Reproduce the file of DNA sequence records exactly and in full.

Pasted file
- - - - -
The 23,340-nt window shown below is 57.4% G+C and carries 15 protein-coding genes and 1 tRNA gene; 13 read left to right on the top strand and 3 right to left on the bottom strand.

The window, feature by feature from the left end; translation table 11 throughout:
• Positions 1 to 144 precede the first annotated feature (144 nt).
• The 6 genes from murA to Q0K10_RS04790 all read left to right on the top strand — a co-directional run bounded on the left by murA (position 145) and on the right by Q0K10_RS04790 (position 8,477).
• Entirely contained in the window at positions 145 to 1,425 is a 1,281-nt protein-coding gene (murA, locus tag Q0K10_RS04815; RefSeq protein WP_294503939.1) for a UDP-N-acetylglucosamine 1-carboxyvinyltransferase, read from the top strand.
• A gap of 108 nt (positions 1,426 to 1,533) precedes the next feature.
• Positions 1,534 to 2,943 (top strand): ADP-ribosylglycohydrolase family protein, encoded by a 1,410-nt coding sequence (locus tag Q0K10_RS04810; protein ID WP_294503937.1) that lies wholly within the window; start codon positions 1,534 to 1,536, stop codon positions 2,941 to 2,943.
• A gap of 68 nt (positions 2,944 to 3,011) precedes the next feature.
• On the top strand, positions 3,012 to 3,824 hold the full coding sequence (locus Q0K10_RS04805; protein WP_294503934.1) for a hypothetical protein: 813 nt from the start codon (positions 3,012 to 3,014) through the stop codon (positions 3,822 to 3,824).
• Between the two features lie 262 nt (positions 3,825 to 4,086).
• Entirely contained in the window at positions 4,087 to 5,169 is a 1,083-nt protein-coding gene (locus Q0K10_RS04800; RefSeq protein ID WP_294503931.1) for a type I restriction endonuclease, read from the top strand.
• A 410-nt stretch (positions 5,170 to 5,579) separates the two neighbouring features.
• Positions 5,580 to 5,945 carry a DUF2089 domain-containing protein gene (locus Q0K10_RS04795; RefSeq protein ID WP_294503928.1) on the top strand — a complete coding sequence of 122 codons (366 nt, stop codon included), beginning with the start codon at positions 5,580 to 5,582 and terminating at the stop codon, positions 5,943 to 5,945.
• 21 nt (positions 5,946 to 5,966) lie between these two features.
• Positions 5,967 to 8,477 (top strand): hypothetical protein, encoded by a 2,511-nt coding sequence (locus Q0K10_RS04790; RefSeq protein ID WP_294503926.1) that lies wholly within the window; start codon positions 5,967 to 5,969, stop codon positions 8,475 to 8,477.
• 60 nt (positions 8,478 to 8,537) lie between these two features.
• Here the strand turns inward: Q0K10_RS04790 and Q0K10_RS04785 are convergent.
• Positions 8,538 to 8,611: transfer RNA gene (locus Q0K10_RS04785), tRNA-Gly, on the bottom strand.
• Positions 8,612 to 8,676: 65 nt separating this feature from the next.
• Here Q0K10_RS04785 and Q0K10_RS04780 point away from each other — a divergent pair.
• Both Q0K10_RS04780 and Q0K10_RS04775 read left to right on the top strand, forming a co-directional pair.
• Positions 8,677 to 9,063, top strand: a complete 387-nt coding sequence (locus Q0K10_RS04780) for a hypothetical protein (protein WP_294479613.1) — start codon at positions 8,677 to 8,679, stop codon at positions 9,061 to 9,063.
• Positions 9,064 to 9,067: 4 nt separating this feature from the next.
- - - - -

The 23,340-nt window shown below is 57.4% G+C and carries 15 protein-coding genes and 1 tRNA gene; 13 read left to right on the top strand and 3 right to left on the bottom strand.

The window, feature by feature from the left end; translation table 11 throughout:
• Positions 1 to 144 precede the first annotated feature (144 nt).
• The 6 genes from murA to Q0K10_RS04790 all read left to right on the top strand — a co-directional run bounded on the left by murA (position 145) and on the right by Q0K10_RS04790 (position 8,477).
• Entirely contained in the window at positions 145 to 1,425 is a 1,281-nt protein-coding gene (murA, locus tag Q0K10_RS04815; RefSeq protein WP_294503939.1) for a UDP-N-acetylglucosamine 1-carboxyvinyltransferase, read from the top strand.
• A gap of 108 nt (positions 1,426 to 1,533) precedes the next feature.
• Positions 1,534 to 2,943 (top strand): ADP-ribosylglycohydrolase family protein, encoded by a 1,410-nt coding sequence (locus tag Q0K10_RS04810; protein ID WP_294503937.1) that lies wholly within the window; start codon positions 1,534 to 1,536, stop codon positions 2,941 to 2,943.
• A gap of 68 nt (positions 2,944 to 3,011) precedes the next feature.
• On the top strand, positions 3,012 to 3,824 hold the full coding sequence (locus Q0K10_RS04805; protein WP_294503934.1) for a hypothetical protein: 813 nt from the start codon (positions 3,012 to 3,014) through the stop codon (positions 3,822 to 3,824).
• Between the two features lie 262 nt (positions 3,825 to 4,086).
• Entirely contained in the window at positions 4,087 to 5,169 is a 1,083-nt protein-coding gene (locus Q0K10_RS04800; RefSeq protein ID WP_294503931.1) for a type I restriction endonuclease, read from the top strand.
• A 410-nt stretch (positions 5,170 to 5,579) separates the two neighbouring features.
• Positions 5,580 to 5,945 carry a DUF2089 domain-containing protein gene (locus Q0K10_RS04795; RefSeq protein ID WP_294503928.1) on the top strand — a complete coding sequence of 122 codons (366 nt, stop codon included), beginning with the start codon at positions 5,580 to 5,582 and terminating at the stop codon, positions 5,943 to 5,945.
• 21 nt (positions 5,946 to 5,966) lie between these two features.
• Positions 5,967 to 8,477 (top strand): hypothetical protein, encoded by a 2,511-nt coding sequence (locus Q0K10_RS04790; RefSeq protein ID WP_294503926.1) that lies wholly within the window; start codon positions 5,967 to 5,969, stop codon positions 8,475 to 8,477.
• 60 nt (positions 8,478 to 8,537) lie between these two features.
• Here the strand turns inward: Q0K10_RS04790 and Q0K10_RS04785 are convergent.
• Positions 8,538 to 8,611: transfer RNA gene (locus Q0K10_RS04785), tRNA-Gly, on the bottom strand.
• Positions 8,612 to 8,676: 65 nt separating this feature from the next.
• Here Q0K10_RS04785 and Q0K10_RS04780 point away from each other — a divergent pair.
• Both Q0K10_RS04780 and Q0K10_RS04775 read left to right on the top strand, forming a co-directional pair.
• Positions 8,677 to 9,063, top strand: a complete 387-nt coding sequence (locus Q0K10_RS04780) for a hypothetical protein (protein WP_294479613.1) — start codon at positions 8,677 to 8,679, stop codon at positions 9,061 to 9,063.
• Positions 9,064 to 9,067: 4 nt separating this feature from the next.